Cognitive dissonance theory has formally described this mismatch between beliefs and experiences along with the aversive feeling of dissonance that results (Festinger, 1957, or see Brehm, 2007). Subsequent theorists have developed this focus on cognitive consistency and uncertainty. For example, lay epistemic theory (Kruglanski et al., 2010), self-verification theory (Swann and Read, 1981), and uncertainty management theories (e.g., Uncertainty Reduction, Hogg, 2007; Uncertainty Management, van den Bos, 2001) all focus on a motivation to replace dissonant cognitions with consonant cognitions and perceived clarity. One way to achieve this is by assimilating experiences so that they are consistent with one’s expectations. Bruner and Postman (1949) found that people often reported not seeing a black two of hearts, but actually an expectancy-congruent black two of spades. Alternatively, they could have accommodated their understanding by realizing they were perceiving an altered deck of playing cards. This form of dissonance reduction was commonly reported in classic cognitive dissonance paradigms where participants—mostly students—were induced to behave in ways that contradicted their attitudes (e.g., argue in favor of a tuition increase). Subsequent accommodation of the dissonant behavior took place in the form of a change in attitude toward the tuition fee, thereby resolving the dissonance. In sum, assimilation, and accommodation can be seen as compensatory responses to resolve inconsistencies in cognitions.

Psychologists have furthermore observed that in addition to assimilation and accommodation, people can show a heightened commitment to alternative beliefs or values following many of the same inconsistencies that elicit assimilation or accommodation behaviors. For example, arguing for a tuition increase results in a change in attitude toward the tuition fee, but not if participants are first given the opportunity to affirm of unrelated values such as political beliefs (Steele and Liu, 1983). Hundreds of subsequent studies have shown active affirmation of values following reminders of mortality (Burke et al., 2010), lack of control (e.g., Kay et al., 2010), and the experience of uncertainty (e.g., van den Bos et al., 2006).

The abundance of threat-related theories almost invariably led to the development of more integrative perspectives. According to the meaning maintenance model (MMM; Heine et al., 2006; Proulx and Inzlicht, 2012), any inconsistency between experience and expectation evokes a syndrome of negative arousal that motivates compensation efforts. According to the reactive approach motivation model (RAM; McGregor et al., 2010), threats represent cues to goal conflicts that cause anxious uncertainty that serves an approach motivation function. More generally, these integrative models all frame threat-compensation effects in terms of discrepancies between perceptions, beliefs, or conflicting motivations. We see these discrepancies as affecting meaning, or the expected relationships that allow us to make sense of our experiences. To distinguish between threats that stem from negatively self-relevant situations (e.g., a dangerous predator, a robber) and sources of inconsistency [e.g., paradigm violations (Bruner and Postman, 1949), prediction errors (Hajcak and Foti, 2008)] that affect psychological motivation, we refer to the latter as meaning violations. While meaning violations may also have negatively self-relevant implications [e.g., worldview-violating personal tragedies (Janoff-Bulman, 1992)], the presence of inconsistency may be both necessary and sufficient to evoke the state of uncertainty that underlies the common aversive reactions, whether they follow from existential reminders, lack of control, behavioral dissonance, epistemic uncertainty or goal conflicts. This is followed by a compensatory reaction that resolves the aversive uncertainty caused by the meaning violation.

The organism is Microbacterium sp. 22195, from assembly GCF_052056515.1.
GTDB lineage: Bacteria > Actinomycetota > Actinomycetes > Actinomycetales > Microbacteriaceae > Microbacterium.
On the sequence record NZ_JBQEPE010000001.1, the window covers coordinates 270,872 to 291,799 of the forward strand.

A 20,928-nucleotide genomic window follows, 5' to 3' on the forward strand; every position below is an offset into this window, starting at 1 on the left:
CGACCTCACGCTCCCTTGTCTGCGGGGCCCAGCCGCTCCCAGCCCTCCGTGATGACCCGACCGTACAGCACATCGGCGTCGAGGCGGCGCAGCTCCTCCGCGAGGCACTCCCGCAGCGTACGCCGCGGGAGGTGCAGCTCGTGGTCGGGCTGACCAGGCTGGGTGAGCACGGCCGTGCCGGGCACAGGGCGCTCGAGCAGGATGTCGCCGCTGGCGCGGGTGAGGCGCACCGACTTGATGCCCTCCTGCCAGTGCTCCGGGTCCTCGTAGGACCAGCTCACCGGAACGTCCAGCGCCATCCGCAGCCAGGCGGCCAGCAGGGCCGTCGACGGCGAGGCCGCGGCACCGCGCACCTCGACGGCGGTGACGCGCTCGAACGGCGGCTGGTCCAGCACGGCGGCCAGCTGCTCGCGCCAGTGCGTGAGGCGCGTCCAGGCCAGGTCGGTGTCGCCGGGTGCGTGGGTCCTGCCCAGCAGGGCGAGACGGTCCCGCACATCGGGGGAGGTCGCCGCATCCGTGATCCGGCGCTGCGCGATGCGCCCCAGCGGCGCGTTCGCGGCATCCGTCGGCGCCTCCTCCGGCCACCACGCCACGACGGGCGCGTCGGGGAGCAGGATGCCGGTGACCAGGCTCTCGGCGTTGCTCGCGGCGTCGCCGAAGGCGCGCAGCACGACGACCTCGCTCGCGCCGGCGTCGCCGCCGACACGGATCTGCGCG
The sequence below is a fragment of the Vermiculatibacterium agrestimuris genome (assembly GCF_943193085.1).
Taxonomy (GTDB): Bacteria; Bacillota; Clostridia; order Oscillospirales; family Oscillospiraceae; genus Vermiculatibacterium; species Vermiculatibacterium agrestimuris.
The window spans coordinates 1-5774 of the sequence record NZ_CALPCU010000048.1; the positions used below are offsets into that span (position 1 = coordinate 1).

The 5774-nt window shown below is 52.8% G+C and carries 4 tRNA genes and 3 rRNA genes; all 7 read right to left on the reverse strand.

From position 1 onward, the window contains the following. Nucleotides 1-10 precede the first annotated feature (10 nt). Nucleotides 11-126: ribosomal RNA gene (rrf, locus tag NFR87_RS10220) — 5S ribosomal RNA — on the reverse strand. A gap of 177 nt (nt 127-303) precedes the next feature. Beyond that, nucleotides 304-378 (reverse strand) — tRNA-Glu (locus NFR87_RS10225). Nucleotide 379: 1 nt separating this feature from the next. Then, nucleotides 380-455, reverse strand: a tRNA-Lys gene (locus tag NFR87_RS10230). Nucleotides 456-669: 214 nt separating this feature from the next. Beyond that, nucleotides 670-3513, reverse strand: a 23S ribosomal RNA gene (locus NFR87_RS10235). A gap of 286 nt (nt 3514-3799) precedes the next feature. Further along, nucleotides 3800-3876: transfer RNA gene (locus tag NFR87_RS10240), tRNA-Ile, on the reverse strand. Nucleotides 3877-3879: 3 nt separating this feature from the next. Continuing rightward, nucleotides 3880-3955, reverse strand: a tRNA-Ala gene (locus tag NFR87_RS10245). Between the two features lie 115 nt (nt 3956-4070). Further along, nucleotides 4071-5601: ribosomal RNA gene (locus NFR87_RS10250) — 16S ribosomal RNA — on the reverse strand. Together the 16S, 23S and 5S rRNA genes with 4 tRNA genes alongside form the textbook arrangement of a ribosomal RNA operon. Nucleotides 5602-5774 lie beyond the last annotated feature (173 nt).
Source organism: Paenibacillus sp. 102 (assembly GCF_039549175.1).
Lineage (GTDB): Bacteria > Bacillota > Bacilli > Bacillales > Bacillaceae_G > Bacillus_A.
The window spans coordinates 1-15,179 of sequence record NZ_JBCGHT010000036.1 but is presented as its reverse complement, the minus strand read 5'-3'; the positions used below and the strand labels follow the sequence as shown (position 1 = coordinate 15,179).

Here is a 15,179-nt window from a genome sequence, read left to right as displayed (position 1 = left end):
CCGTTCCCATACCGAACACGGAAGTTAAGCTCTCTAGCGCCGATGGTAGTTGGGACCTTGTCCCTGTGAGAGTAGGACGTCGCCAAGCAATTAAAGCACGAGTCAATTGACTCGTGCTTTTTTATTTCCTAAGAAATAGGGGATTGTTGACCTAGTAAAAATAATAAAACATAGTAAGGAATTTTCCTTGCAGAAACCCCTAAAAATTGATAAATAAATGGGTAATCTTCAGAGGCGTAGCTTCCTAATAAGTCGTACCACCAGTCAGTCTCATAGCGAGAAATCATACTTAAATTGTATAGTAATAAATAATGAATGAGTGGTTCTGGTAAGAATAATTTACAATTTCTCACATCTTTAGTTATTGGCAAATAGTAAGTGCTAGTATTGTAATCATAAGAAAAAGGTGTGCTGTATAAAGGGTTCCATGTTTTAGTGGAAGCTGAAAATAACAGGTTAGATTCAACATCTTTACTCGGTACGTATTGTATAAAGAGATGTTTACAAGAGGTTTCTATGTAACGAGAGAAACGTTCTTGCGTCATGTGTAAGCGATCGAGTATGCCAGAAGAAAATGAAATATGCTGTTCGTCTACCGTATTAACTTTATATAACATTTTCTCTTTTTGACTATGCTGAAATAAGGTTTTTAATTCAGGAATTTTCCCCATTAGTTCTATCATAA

The Physiology of Meaning Violations

Behavioral Approach and Frontal Asymmetry

Gray (1982) published “The Neuropsychology of Anxiety” (since updated; Gray and McNaughton, 2003) that describes anxiety as activity of the behavioral inhibition system (BIS). A threat, however, generated, activates the BIS and produces behavioral inhibition, heightened arousal, and increased vigilance. As a result, ongoing behavior is halted and the environment is scanned for further threatening cues. In contrast to the behavioral inhibition system, a second system is responsible for reengaging behavior, known as the behavioral approach system (BAS; also known as the behavioral activation system). The BAS responds to reward cues, non-punishment and escape from punishment. This state is marked by attentional narrowing and feelings of hope, elation, and happiness.

Gray’s model of anxiety is mainly a neuropsychological model and, and while it is based in large part based on animal models, several human neurophysiological substrates have been proposed to underlie the BAS and BIS. Some of these substrates are now being investigated in the context of meaning violations. These involve the frontal areas of the brain, potentially the lateral and orbital regions of the prefrontal cortex. This is based on studies showing asymmetrical activation in frontal areas during approach and avoidance motivations (see, Davidson, 1992; Coan and Allen, 2003). Various psychological states elicit a frontal asymmetry that is consistent with a BAS state interpretation. For instance, Sutton and Davidson (1997) measured prefrontal asymmetry using EEG and linked this to self-report measures of BIS and BAS, using the BIS/BAS scale developed by Carver and White (1994).